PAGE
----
My goal is to help providers appreciate the importance of emotional agility as a skill they can develop and to allow them to better care for themselves and their patients and to explore the damaging features that come from relying on distance and emotional armor for self-protection.  This is important for all practitioners, but particularly for surgeons, who are often heavily defended against their grief and emotions.  With emotional agility comes an expectation of systems that they will be supportive of practitioners and patients and that they be based in compassion.  These expectations are important for patients as well (ultimately, we will all become patients ourselves).

Track B

Session TBA

Track C

Frontline Nursing Under COVID: A War with Many Fronts

C. W. Burton, PhD, RN, AFN-BC, AGN-BC, FNAP, Associate Professor, University of California, Irvine
Alyson Zalta, PhD, Associate Professor, University of California, Irvine
Danisha Jenkins PhD, RN, University of California, Irvine

The nursing profession has faced stunning challenges during the COVID-19 pandemic. Pre-pandemic, the U.S. Bureau of Labor Statistics projected a deficit of 1 million nurses by 2026. Burnout is an oft-cited factor in nurses’ exit from practice. This implies that nurses’ individual characteristics are the impetus for turnover and ignore the impact of workplace moral dilemmas. Research has shown that moral distress among nurses is associated with increased intention to leave the profession. Although moral distress among nurses is not a new phenomenon, the pandemic has created fertile ground for moral dilemmas by forcing nurses to cope with scant resources, hazardous conditions for themselves and patients, and a lack of critical support while trying to maintain high standards of care. Understanding the factors that contribute to moral distress among nurses, particularly during healthcare crises such as the COVID-19 pandemic, is a critical first step to exploring potential interventions for mitigating the impact of moral distress among nurses.

  • Contrast moral injury versus clinical burnout

  • Explore the impact of moral distress on mental health and workforce turnover

  • Explore the contributors to moral injury as identified in our study

3:30 pm - 4:20 pm Choose between three interchangeable tracks during this time slot

Track A

Courts, Legislatures, and Boards-How Politics and Policies Impact Health Practitioners’ Ability to do Their Jobs

Moderator:  Andrew J. McLean, MD, MPH, Clinical Professor and Chair, Department of Psychiatry and Behavioral Science, University of North Dakota School of Medicine and Health Sciences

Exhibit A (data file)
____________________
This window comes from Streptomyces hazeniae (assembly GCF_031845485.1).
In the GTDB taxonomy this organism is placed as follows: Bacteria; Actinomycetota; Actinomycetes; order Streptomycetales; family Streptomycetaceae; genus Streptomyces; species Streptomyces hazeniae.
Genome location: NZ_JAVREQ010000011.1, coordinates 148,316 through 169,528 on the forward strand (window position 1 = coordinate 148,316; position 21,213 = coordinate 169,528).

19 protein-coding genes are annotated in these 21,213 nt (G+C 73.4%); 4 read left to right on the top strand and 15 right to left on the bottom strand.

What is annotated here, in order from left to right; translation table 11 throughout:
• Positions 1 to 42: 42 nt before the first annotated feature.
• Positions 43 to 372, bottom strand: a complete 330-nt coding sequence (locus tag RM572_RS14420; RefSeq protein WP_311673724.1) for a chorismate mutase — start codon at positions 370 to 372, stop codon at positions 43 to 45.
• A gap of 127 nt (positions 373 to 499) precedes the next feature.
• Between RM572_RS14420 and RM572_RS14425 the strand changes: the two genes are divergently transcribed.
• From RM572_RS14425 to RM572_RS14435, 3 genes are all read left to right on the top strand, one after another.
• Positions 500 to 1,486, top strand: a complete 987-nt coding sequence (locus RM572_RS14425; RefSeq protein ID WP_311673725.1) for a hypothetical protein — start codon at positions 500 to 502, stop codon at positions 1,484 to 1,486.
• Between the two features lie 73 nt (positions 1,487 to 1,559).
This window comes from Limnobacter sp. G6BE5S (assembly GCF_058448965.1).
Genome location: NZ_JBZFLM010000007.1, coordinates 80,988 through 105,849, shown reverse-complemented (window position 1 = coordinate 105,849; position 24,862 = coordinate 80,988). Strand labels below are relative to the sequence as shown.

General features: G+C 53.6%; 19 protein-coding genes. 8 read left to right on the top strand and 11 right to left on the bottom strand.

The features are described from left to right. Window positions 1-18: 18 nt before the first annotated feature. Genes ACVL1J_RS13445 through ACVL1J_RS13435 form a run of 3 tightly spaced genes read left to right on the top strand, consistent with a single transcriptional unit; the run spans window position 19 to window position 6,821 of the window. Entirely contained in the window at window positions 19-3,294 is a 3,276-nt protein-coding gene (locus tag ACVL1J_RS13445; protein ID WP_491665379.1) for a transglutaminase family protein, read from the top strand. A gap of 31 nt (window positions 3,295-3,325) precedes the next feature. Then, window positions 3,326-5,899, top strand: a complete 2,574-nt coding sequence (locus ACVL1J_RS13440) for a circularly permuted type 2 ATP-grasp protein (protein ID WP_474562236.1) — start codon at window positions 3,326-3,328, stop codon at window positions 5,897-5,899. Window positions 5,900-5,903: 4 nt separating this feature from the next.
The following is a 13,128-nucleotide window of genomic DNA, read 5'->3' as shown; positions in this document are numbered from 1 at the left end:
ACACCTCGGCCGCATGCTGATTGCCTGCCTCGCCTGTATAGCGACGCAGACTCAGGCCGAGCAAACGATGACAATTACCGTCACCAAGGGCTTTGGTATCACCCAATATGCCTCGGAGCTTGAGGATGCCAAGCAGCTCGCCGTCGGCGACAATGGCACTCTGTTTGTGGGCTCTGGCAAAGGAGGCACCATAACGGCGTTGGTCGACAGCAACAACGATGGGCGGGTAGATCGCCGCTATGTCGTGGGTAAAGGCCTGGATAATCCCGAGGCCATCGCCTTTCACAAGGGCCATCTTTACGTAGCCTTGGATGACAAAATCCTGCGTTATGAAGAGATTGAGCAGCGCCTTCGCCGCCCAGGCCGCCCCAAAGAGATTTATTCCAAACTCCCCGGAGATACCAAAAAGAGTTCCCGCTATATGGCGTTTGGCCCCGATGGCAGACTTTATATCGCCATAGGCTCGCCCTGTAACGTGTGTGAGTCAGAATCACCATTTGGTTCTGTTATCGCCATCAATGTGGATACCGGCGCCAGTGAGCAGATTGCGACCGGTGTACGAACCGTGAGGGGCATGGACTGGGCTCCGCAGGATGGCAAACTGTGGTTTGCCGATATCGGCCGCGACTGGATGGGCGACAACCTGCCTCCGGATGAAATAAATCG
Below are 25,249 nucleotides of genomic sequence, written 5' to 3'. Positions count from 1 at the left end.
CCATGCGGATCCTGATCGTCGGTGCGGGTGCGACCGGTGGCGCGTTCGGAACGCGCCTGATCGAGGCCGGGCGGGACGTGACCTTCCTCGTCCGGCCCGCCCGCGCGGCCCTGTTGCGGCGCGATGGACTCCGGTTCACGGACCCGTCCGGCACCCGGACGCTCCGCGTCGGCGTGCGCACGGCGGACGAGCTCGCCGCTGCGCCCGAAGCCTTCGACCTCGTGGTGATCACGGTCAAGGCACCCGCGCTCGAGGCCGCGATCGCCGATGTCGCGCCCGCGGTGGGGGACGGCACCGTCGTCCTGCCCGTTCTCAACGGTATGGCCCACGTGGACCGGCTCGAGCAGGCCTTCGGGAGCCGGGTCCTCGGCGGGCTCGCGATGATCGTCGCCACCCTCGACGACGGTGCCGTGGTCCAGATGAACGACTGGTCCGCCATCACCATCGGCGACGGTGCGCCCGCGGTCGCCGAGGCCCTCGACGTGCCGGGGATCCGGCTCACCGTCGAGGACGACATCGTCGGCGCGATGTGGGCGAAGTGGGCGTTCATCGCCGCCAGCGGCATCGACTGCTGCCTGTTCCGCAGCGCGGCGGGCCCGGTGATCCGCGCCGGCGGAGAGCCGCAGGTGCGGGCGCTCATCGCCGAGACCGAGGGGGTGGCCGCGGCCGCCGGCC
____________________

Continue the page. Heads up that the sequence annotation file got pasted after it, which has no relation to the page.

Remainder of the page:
Jackie Fortiér, Senior Health Reporter, KPCC, LAist

Waguih William IsHak, MD, FAPA, Professor, Clinical Chief of Psychiatry, Cedars-Sanai Health System

Steven Siegel, MD, Chair, Department of Psychiatry and the Behavioral Sciences, Keck School of Medicine, USC

This conversation will engage panel and conference delegates alike in the discussion of past, present, and future relationships between healthcare providers and the regulations which can support or intrude upon care.

  • Understand the varying “political determinants” impacting the provision of care

  • Articulate ways in which providers can advocate for themselves and their patients

  • Clarify one’s agency (example: private citizen vs. a member of a healthcare organization)

Track B

Workforce Well-Being and Staffing Challenges at UCLA Health
Karen Grimley, PhD, MBA, RN, NEA-BC, FACHE, Chief Nursing Executive, UCLA Health
Tammy Wallace, CPA, Chief Financial Officer, UCLA Health


Providing safe, high-quality care is a tenet of healthcare organizations everywhere.  The COVID-19 pandemic has exacerbated disruptions in the nursing workforce.  The purpose of this presentation is to present one health system’s approach to re-thinking workforce planning by adopting strategies that ensure both workforce safety and well-being. Both the CFO and CNO will share their perspective on how they worked collaboratively to develop a true partnership from the C-suite to the front lines to establish joint accountability and shared goals. 

  • Share industry challenges inherent in the current state of workforce planning

  • Recognize the impact of CFO/CNO collaboration to drive mutually agreeable criteria to establish a plan for nurse staffing

  • Identify strategies to consider for your organization’s workforce planning

Track C

Session TBA

4:30 pm Keynote: Finding the Chocolate Chip Cookies To Help You Heal
Diana Ramos, MD, California’s first Latina Surgeon General

In the midst of compounding public health crises—such as climate change, pandemics, mental health challenges, and more, leaders from federal and state governments have a critical role to play to protect our healthcare workers as they continue to serve and protect the health of all Americans. This session will focus on the importance of clinician self-care so they can better care for others.

  • Understand the impact ACEs have on our patients and ourselves

  • Review California’s initiatives to support clinicians and build networks of care

  • Review California resources available to support your practice

5:00 pm Opening Night Reception in Sponsor Showcase

Saturday, February 25, 2023


8:00 am Opening Remarks


8:10 am - 8:50 am From Burnout Back to Brilliance – What My Cancer Taught Me About Joy

“Patient Lee” Tomlinson

As a survivor of “burn-out” himself, “Patient Lee” knows what it’s like to hit bottom and lose it all. With “burn-out” among healthcare professionals reaching an epidemic proportion while adversely impacting patients, professionals, and even profit margins. “Patient Lee” shares his own intimate journey from burnout back to brilliance and in doing so shares what it takes to avoid and/or recover from this scourge.